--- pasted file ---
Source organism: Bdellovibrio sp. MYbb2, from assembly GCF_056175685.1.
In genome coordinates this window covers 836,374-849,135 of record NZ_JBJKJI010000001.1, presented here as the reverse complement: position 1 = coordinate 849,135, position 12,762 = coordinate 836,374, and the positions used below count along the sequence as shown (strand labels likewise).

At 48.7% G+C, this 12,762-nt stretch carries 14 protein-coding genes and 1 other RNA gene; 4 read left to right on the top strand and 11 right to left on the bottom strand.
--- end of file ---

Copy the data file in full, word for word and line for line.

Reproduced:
Source organism: Bdellovibrio sp. MYbb2, from assembly GCF_056175685.1.
In genome coordinates this window covers 836,374-849,135 of record NZ_JBJKJI010000001.1, presented here as the reverse complement: position 1 = coordinate 849,135, position 12,762 = coordinate 836,374, and the positions used below count along the sequence as shown (strand labels likewise).

At 48.7% G+C, this 12,762-nt stretch carries 14 protein-coding genes and 1 other RNA gene; 4 read left to right on the top strand and 11 right to left on the bottom strand.